What I DayDream About In My 30s: So, You Want To Be The Mayor?

The other night I was watching the State of the Union address with Ben.

I was listening to how great things are going, and what amazing plans they have for the future, and how much better we are than Russia.  Making friends, as always.  Good stuff.

The best parts were the Rebublicans who didn’t move, and the President who threw snark at them like a pro. Politics, politics, politics.

And all I could think of the whole time was….




I could do this.

Oh, I know. It’s a tough job.  It may take “people skillz” that I may, or may not, have.

But you know, I could do this.

I already have 2 people who have vowed to vote for me.  One friend said she would sample the wine on Airforce 1 to make sure it wasn’t poisoned for me; and that is loyalty you just can’t buy with campaign stickers.


Unfortunately, though, I can’t be President.

This is not because I cannot handle the job, or because I am only 36.  I cannot be President only because I have not held a public office yet.

Which means I need to be Mayor first.



So, I will need to start my campaign now.  Get a head start on things.

There shall herefor be more Parades to celebrate lower Property Taxes!  Huzzah!

Project: Mayor

Subject: Me

Votes Needed: Many, My Friend!


“There are well over 500,000 elected offices in the United States.  Add in all of the elected officials in all of the democracies in the world, and you’ve got millions and millions of elected offices worldwide.

The vast majority of these elected positions are for small, local offices.  While we all hear about the huge national candidates and elections, the vast majority of candidates duke it out on a far smaller stage, vying for seats on school boards, township commissions, county legislatures, and local planning commissions.

While most of the basic strategy of winning election contests applies to both large and small campaigns (things like getting press coverage, writing a fundraising plan, and developing a great political slogan are universal), there are many differences, and small campaigns need to adjust their tactics to make the biggest impact.  Without further ado, we present three important tips on how to win election contests in small districts:

1.  Focus on Relationships and Personal Contact

The more local your election contest is, the more personal contact voters anticipate from each candidate.  Not many people expect to receive phone calls or personal door-to-door visits from their senator or governor, but most voters want to have personal contact with their local city councilman or small town mayor.

If you want to know how to win election contests in small local districts, know that you’ve got to build relationships with the voters and meet them by going to door to door, attending small neighborhood events, and being present and involved in almost every activity in your district.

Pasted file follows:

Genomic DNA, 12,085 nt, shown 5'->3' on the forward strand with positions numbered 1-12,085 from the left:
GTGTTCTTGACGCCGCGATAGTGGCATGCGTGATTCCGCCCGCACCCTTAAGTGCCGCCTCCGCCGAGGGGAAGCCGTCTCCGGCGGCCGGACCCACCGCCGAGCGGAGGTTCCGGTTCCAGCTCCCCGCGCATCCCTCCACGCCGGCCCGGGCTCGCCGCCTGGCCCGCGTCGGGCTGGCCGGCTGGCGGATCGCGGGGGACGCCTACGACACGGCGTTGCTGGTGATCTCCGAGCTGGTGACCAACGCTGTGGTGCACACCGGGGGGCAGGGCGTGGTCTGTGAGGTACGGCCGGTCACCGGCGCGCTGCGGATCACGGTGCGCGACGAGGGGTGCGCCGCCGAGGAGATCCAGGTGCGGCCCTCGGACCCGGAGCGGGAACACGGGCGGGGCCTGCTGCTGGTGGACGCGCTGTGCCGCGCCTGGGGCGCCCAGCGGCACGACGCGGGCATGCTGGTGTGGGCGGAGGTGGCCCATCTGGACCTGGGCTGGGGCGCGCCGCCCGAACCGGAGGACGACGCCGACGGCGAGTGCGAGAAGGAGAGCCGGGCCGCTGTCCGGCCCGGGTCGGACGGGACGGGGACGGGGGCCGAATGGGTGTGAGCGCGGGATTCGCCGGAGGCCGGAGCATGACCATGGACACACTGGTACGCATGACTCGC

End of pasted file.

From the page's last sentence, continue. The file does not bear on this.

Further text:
2.  Be Careful How You Spend Money

Many local candidates make the mistake of spending their campaign fundraising revenue foolishly… they hoard cash to buy one run of TV ads that no one will see, rather than sending out three flights of direct mail, or they pay Election Day workers without ever seeing if they can get enough free volunteers to fill all of the spots they need.

Don’t make mistakes like these – small campaigns operate on small budgets, so make every dollar count.  For every expenditure you make, think: will this get me closer to victory on Election Day?  If so, is there any wiser way to spend the money that will get us even closer?

3.  Target, Target, Target!

Just because you can go door-to-door to every house in the district, or can afford to send one mail piece to every registered voter in a small town, doesn’t mean it’s a wise investment.  Leaning how to win election campaigns of any size, large or small, means learning how to target your tactics.

Figure out which voters you really need to concentrate on: Who is likely to vote?  Who will almost assuredly vote for me?  Who will definitely vote for my opponent?  Who are the swing voters?  This is the heart of targeting.  Use this data to figure out where to spend your money…  for example, is it better to send one mailing to every registered voter or to send two mailings to every registered voter who has voted in two of the past four elections?   (To learn more about targeting, including an in-depth, step-by-step guide to performing targeting for your own campaign, check out Local Victory’s How to Win Any Election, which contains a huge section on targeting).”


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